Courage is an active word, with a focus on the strength to “do something” that is intimidating or fear inducing. It also takes great courage to set the stage for “doing something” or to respond to what happens after we have “done something.” In a world hungering for peace, we offer a call to courageous compassion at the heart of and at the edges of the field of conflict: courage to accept yourself, courage to view the other as worthy of your understanding, courage to be willing to act without being attached to the result, and courage to be patient.
Compassion is the awareness of the suffering of another combined with the desire to help relieve that suffering (Goetz JL et al, 2020). When compassion is offered to relieve suffering on its arising, but fails to address the root cause of that suffering, the suffering will return again and again. Peacebuilding, social justice, and social change require us to address the systemic issues underlying and causing suffering to bring about sustainable shifts. Systems change is where courage and compassion come together to make a difference in our challenged world.
Courageous social change begins with the courage to accept yourself just as you are right now. Seeking to bring forth change brings resistance of many kinds, including personal attacks on your motives and legitimacy to advocate for change. When you have accepted yourself exactly as you are, personal attacks that cut too close to the bone will be less likely to trigger a defensive response. With acceptance, you can take yourself out of the middle, and focus the dialogue on what needs changing.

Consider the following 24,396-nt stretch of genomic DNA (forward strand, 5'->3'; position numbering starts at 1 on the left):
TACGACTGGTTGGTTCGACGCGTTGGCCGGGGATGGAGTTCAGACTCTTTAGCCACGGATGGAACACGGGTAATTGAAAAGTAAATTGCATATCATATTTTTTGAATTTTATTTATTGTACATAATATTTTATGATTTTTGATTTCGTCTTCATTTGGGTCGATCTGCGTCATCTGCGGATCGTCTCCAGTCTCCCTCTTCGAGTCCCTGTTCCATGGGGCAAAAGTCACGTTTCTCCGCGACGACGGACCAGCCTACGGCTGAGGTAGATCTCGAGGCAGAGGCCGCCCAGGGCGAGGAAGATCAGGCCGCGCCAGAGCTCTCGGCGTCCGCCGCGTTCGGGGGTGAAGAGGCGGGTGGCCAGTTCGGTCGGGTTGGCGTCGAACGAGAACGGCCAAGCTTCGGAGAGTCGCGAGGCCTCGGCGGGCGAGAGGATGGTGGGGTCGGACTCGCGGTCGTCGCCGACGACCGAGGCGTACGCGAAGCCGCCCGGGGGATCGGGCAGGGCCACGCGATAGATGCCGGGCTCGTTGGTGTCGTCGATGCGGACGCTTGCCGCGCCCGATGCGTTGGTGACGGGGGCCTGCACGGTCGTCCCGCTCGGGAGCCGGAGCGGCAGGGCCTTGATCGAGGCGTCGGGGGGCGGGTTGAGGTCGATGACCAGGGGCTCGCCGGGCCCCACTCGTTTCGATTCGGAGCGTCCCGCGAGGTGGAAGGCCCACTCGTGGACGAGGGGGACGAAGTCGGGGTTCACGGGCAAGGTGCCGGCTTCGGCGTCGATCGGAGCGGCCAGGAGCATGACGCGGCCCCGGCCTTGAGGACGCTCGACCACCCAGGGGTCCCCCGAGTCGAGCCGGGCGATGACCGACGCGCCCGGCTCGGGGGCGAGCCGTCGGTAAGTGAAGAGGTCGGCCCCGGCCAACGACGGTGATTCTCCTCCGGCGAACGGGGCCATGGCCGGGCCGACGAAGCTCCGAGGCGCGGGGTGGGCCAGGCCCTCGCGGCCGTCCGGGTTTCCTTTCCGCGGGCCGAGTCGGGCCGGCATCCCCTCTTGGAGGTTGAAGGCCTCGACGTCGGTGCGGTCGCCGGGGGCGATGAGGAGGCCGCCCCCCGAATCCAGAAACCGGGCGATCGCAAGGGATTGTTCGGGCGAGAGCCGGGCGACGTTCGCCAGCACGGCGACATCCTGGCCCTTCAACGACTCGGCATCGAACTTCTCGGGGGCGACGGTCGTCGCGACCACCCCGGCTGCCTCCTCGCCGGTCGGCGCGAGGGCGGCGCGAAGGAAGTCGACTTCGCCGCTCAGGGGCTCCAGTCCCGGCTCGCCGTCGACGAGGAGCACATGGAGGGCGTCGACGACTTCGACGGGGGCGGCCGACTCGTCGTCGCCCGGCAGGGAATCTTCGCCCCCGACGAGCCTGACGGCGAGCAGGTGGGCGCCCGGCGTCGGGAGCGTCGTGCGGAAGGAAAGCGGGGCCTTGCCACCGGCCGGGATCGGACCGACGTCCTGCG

To do this, you must be comfortable in your own skin. Changing the world starts with changing ourselves. We won’t find inner peace by only pursuing peace in the outer world, but we will increase our effectiveness by anchoring ourselves on a solid foundation of self-acceptance.
This takes time, work, and courage. Self-examination requires courage. Self-love requires courage. Committing to change requires courage. And each of these increase the likelihood for success in the pursuit of social justice.
Courageously accepting the other
From a place of self-acceptance and non-judgment, we learn to find an acceptance of the other in our work. This is still an extremely challenging task, especially when the other is responsible for direct harm or the creation of systems and structures that harm others. We must remember that the harm we see is just the tip of the iceberg. It takes courage and compassion to look more deeply and recognize that the root of the visible harm is often multi-generational and stubbornly persistent. The unseen part of the iceberg involves all humanity, all societies, and connects to more than one person or one group of people.
When you are courageous enough to lean into challenging circumstances to get to the deeper places, you begin to see the one creating harm as a vulnerable human just like you. You can find understanding for the causes behind negative behavior without approving of the harmful acts themselves. Recognizing the causes requires great courage and will lead to more appropriate responses.